Sustainability in construction is often inherently linked to environment friendliness, for instance in regulations from government institutions that aim to reduce the negative impact of construction processes and constructed buildings on the environment. Given the focus on climate change, the reduction of the carbon footprint of the construction process is apparent in most of these.
In that light, it is no surprise that environment friendliness of materials and products is the characteristic that European contractors attribute to sustainability the most on average. Although percentages vary between countries, in five out of eight countries environmental friendliness was the most-mentioned characteristic of sustainability. In line with these outcomes, when asked which materials contribute the most to sustainable building construction, the most-mentioned material was wood or timber. Again no surprise, as timber has spent a lifetime absorbing carbon dioxide before it started its second life as a construction material.
What is surprising though, is that the second most-mentioned material contributing to sustainability is concrete, and the third most-mentioned material is bricks. Concrete is renowned for the impact the production of its core ingredient, cement, has on the environment in terms of CO2 emissions, and bricks are pretty useless without cement as well. So why are these materials considered to be contributing to sustainability?
The answer is found in the semantics of the concept of sustainability. Although about a third of the European contractors named environment friendliness as characteristic of sustainability, the second most-mentioned characteristic is long-lastingness of materials and products used in construction, mentioned by about a quarter of the contractors. From that perspective concrete makes sense, because when it comes to long-lastingness, concrete is a tangible winner.
About the Pantheon
In fact, we are often confronted with the durability of concrete in everyday life. Most people in Europe do not have to travel far to find a concrete building that is older than they are, that will probably outlive them, and that can easily outlive the purpose the building was initially designed and constructed for. An extreme example is the Pantheon, the oldest building in Rome that has been in continuous use for almost two millennia. First built as a temple for all gods and later turned into a Christian church, a variety of deities have been worshipped under its massive dome that was built out of non-reinforced concrete almost 1900 years ago.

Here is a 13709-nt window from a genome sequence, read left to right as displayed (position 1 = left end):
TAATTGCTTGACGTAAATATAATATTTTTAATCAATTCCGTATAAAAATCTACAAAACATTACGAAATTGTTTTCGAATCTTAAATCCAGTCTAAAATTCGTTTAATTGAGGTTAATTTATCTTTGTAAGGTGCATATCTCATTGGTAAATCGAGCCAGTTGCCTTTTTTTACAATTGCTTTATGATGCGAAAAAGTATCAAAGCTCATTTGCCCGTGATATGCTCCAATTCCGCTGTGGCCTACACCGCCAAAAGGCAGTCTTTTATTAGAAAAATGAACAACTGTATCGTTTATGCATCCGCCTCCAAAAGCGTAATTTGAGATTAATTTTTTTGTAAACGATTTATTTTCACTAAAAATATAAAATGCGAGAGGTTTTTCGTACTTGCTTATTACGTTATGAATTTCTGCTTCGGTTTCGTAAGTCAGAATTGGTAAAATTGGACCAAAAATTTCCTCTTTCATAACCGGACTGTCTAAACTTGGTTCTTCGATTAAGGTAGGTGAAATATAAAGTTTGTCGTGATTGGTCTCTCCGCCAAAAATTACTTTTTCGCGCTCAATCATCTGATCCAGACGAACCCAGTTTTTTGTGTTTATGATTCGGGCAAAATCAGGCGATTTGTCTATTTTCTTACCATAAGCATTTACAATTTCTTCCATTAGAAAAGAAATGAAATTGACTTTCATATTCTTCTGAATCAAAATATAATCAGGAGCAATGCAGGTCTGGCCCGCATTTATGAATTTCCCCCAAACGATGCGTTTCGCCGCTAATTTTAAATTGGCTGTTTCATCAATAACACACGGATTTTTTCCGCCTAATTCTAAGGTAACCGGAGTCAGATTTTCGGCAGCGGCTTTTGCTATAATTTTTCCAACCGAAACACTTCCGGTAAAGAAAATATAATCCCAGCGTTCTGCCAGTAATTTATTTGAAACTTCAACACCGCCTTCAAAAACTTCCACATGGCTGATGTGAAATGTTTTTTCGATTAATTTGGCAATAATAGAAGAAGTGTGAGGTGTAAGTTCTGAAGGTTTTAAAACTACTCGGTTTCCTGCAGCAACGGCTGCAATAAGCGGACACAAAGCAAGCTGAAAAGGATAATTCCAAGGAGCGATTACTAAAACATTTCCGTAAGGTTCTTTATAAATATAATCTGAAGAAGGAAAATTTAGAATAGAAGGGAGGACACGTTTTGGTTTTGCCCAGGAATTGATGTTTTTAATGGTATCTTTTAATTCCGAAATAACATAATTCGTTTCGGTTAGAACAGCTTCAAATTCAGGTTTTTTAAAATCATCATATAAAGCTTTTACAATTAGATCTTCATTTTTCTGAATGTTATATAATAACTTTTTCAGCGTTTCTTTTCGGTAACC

So if long-lastingness is considered an important characteristic of sustainability, in the context of an extreme example like the Pantheon, concrete is indeed a material contributing to sustainability. However, the whole argument does depend on the definition of sustainability.
All this goes to show that sustainability in construction is a concept of which the definition is not set in concrete. In the above, we have only touched upon the dichotomy of the top two characteristics of sustainability and sustainable materials that were mentioned by European contractors in general. Many more characteristics were mentioned and their importance varies widely between countries, just like governmental regulations aiming at sustainable construction vary between counties.
Although contractors perceive the government and architects as the main drivers of sustainable construction, the same contractors have a major influence on brand choice. That means that any manufacturer of construction material that markets its products as sustainable, be it made of concrete, timber or any other material, would be benefitted by knowing how contractors actually perceive sustainability.
For more detailed information, we refer you to the European Contractor Monitor H1 2020.